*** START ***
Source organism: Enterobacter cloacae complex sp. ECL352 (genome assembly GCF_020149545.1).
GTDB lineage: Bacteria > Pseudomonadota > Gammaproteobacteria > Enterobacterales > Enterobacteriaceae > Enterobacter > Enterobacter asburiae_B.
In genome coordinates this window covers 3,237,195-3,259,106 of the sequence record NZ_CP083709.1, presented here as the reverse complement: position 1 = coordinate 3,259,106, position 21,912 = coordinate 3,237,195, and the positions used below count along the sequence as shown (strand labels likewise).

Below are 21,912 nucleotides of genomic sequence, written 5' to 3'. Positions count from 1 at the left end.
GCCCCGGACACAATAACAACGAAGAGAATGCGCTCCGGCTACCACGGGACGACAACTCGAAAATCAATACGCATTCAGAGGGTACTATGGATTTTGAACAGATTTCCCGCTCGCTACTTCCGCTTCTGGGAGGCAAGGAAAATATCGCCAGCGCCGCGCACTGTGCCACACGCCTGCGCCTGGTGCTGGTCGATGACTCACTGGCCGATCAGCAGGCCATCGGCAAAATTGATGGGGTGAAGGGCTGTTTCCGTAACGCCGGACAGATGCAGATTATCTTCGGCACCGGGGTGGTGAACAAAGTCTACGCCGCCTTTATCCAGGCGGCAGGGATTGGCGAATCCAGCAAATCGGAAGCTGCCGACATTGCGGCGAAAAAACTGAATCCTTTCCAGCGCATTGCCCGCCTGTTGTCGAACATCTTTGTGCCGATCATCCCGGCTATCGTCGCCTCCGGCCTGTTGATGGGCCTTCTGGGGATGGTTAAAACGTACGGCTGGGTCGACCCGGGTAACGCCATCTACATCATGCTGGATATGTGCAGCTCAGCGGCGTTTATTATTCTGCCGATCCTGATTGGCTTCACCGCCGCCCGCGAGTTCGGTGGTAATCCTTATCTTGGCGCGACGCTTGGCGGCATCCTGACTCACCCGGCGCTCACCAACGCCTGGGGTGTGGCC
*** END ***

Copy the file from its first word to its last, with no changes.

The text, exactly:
Source organism: Enterobacter cloacae complex sp. ECL352 (genome assembly GCF_020149545.1).
GTDB lineage: Bacteria > Pseudomonadota > Gammaproteobacteria > Enterobacterales > Enterobacteriaceae > Enterobacter > Enterobacter asburiae_B.
In genome coordinates this window covers 3,237,195-3,259,106 of the sequence record NZ_CP083709.1, presented here as the reverse complement: position 1 = coordinate 3,259,106, position 21,912 = coordinate 3,237,195, and the positions used below count along the sequence as shown (strand labels likewise).

Below are 21,912 nucleotides of genomic sequence, written 5' to 3'. Positions count from 1 at the left end.
GCCCCGGACACAATAACAACGAAGAGAATGCGCTCCGGCTACCACGGGACGACAACTCGAAAATCAATACGCATTCAGAGGGTACTATGGATTTTGAACAGATTTCCCGCTCGCTACTTCCGCTTCTGGGAGGCAAGGAAAATATCGCCAGCGCCGCGCACTGTGCCACACGCCTGCGCCTGGTGCTGGTCGATGACTCACTGGCCGATCAGCAGGCCATCGGCAAAATTGATGGGGTGAAGGGCTGTTTCCGTAACGCCGGACAGATGCAGATTATCTTCGGCACCGGGGTGGTGAACAAAGTCTACGCCGCCTTTATCCAGGCGGCAGGGATTGGCGAATCCAGCAAATCGGAAGCTGCCGACATTGCGGCGAAAAAACTGAATCCTTTCCAGCGCATTGCCCGCCTGTTGTCGAACATCTTTGTGCCGATCATCCCGGCTATCGTCGCCTCCGGCCTGTTGATGGGCCTTCTGGGGATGGTTAAAACGTACGGCTGGGTCGACCCGGGTAACGCCATCTACATCATGCTGGATATGTGCAGCTCAGCGGCGTTTATTATTCTGCCGATCCTGATTGGCTTCACCGCCGCCCGCGAGTTCGGTGGTAATCCTTATCTTGGCGCGACGCTTGGCGGCATCCTGACTCACCCGGCGCTCACCAACGCCTGGGGTGTGGCC